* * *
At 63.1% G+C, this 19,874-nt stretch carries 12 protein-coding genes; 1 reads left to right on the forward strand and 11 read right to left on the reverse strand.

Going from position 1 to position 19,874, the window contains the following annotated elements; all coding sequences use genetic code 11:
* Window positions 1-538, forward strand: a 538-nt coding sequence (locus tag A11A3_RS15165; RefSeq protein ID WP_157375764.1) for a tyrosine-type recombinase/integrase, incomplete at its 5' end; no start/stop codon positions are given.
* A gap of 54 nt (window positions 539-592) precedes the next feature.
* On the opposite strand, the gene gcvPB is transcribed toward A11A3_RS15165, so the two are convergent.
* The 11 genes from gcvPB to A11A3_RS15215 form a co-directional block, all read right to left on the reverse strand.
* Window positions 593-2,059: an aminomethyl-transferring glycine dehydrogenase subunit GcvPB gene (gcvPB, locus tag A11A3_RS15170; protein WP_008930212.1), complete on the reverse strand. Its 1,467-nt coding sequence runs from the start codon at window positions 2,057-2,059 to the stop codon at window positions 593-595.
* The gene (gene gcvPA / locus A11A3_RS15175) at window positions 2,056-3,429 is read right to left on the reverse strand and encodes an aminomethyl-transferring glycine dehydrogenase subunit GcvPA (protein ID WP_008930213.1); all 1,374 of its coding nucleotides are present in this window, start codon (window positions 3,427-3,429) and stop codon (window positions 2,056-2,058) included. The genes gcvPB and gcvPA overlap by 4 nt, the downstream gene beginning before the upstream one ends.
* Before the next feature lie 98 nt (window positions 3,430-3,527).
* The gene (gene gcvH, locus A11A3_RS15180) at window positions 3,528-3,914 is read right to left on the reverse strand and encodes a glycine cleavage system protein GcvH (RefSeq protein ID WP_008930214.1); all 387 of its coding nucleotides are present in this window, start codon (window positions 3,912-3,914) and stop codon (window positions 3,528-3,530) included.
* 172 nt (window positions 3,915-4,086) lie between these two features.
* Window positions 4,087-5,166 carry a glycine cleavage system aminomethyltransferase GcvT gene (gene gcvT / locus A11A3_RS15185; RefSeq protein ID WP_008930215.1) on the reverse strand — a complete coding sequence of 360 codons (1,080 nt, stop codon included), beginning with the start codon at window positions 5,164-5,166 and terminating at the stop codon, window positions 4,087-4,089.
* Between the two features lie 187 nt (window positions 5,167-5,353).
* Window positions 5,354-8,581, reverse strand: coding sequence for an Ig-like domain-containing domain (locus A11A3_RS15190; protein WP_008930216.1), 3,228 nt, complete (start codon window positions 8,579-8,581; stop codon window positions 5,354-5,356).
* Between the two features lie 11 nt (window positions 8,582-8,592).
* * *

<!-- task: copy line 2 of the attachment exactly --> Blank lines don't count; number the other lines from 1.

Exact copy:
Going from position 1 to position 19,874, the window contains the following annotated elements; all coding sequences use genetic code 11: